Here’s a quick rundown of the movies we’re most excited about that are screening in New Orleans this week, including a couple one-time-only specialty events.
Movies We Haven’t Seen (Yet)
Snow White (1916) – The Silent Era fairy tale classic that famously inspired Walt Disney’s first animated feature. The Historic New Orleans Collection will be screening the film at the William Research Center on Sunday 11/2, with live piano accompaniment.
Shakedown – A documentary about the underground black lesbian strip club scene in early 2000s Los Angeles, this one appears to be an essential, rowdy, aggressively political addendum to 2018’s other black dance circuit doc This One’s for the Ladies . . . Playing Friday 11/30 as part of Shotgun Cinema’s Full Aperture series.
Mirai – A tender animated drama about a young child’s jealousy of his newly arrived baby sister that eventually transforms into a time & space defying fantasy adventure, boosted by Miyazaki-style anime artistry. Screening Thursday 11/29, Friday 11/30, and Wednesday 10/5 via Fathom Events.
Movies We Already Enjoyed
Overlord– This is less the Nazi Zombie Movie tedium delivered in Dead Snow than it is an over-the-top descendant of Re-Animator, reinterpreted as a WWII video game. It’s cartoonish schlock with a big studio budget behind it – a deliriously fun, cathartic middle finger to the Nazi grotesqueries of the modern world. Only screening at Canal Place, likely its final week on local big screens.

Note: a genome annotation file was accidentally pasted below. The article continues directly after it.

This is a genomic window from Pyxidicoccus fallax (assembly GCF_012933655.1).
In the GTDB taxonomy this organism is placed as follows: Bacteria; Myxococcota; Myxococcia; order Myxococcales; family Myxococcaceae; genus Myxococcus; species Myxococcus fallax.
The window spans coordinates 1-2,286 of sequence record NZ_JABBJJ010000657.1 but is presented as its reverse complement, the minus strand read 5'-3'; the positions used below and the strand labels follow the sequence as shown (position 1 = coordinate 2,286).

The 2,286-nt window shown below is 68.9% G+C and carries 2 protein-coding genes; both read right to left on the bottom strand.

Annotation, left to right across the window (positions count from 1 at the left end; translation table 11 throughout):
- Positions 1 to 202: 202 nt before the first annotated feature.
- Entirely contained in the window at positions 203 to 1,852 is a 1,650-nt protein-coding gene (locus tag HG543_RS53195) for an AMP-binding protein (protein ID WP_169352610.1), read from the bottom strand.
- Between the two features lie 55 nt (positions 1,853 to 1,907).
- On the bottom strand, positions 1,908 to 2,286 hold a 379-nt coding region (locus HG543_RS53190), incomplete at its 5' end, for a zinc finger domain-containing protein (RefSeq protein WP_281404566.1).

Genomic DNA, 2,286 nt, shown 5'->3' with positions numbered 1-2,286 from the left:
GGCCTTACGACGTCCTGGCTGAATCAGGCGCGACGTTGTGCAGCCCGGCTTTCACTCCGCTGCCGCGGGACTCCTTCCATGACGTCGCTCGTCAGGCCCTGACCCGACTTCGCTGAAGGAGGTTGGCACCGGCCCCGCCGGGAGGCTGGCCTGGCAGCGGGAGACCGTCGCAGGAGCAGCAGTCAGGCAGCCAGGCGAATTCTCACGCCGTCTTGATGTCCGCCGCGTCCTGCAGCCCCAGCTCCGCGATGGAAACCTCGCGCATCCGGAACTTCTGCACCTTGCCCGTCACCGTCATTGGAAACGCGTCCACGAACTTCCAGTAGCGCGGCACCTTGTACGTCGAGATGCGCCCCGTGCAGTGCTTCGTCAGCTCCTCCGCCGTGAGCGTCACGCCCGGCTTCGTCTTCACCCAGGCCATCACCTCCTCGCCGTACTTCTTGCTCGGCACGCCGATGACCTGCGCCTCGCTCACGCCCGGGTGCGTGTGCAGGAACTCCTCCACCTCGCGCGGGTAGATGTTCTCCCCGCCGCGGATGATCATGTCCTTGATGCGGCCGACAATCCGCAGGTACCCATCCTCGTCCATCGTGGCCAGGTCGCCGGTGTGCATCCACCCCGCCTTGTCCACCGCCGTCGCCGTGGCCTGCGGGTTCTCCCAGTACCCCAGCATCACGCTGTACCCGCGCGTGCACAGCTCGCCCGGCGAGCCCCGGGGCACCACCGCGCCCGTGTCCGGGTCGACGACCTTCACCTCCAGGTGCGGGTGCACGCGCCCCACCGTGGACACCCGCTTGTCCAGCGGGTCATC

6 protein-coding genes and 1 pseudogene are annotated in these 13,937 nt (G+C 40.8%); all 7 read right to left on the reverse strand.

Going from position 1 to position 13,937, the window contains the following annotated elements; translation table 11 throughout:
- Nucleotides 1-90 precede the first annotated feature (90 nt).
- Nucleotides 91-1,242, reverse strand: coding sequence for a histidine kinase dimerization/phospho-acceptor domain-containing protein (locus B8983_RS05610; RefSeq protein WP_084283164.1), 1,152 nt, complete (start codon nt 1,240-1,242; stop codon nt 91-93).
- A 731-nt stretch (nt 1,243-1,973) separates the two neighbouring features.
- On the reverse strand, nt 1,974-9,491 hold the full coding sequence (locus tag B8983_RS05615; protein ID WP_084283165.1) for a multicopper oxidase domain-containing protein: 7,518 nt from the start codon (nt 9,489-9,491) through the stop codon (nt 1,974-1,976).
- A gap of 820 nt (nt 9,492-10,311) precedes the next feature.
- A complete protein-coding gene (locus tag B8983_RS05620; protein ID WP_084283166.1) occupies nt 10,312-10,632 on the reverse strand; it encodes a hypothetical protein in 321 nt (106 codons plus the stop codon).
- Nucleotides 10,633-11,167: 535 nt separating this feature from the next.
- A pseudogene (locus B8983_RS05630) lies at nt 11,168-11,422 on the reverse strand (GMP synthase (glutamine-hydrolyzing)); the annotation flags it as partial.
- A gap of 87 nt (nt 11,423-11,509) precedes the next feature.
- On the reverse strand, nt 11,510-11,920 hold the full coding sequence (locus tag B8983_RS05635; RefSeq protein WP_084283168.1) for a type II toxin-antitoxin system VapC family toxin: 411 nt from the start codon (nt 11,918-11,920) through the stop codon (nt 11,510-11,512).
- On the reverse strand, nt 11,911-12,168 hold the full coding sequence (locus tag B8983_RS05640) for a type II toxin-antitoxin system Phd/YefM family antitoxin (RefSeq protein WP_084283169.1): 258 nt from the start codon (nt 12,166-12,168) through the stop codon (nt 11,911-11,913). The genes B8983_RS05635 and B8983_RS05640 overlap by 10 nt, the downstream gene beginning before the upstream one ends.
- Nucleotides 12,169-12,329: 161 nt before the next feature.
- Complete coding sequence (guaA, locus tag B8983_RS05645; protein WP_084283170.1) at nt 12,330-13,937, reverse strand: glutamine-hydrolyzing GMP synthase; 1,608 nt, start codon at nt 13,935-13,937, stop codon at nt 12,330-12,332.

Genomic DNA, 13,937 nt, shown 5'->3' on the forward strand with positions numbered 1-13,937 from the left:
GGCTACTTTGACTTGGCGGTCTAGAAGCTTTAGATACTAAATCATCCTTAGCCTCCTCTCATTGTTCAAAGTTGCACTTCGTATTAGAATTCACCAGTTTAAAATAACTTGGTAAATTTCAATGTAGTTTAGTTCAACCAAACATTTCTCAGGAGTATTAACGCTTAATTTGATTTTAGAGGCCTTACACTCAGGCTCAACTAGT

Widows – Academy Award-winning director Steve McQueen cashes in some of his prestige points to make a heist picture about a group of ordinary women who reluctantly transform into violent criminals, a collaboration with Gone Girl writer Gillian Flynn. I was surprised by how much of his one functions like an ensemble cast melodrama instead of the action-thriller that was advertised. Not disappointed, just surprised. It feels like a movie custom built for people whose all-time favorite TV show is still The Wire, which, who could blame ‘em?
Venom – A C-grade superhero movie that treads water for at least a half-hour, then mutates into an A+ slapstick body-horror comedy with an outright Nic Cagian lead performance from Tom Hardy. Venom is a less satirically pointed, big-budget version of Upgrade or a modernized Henenlotter, but its highs are also much funnier (and surprisingly queerer) than either of those reference points. It’s a lot of fun if you maintain your patience through the first act.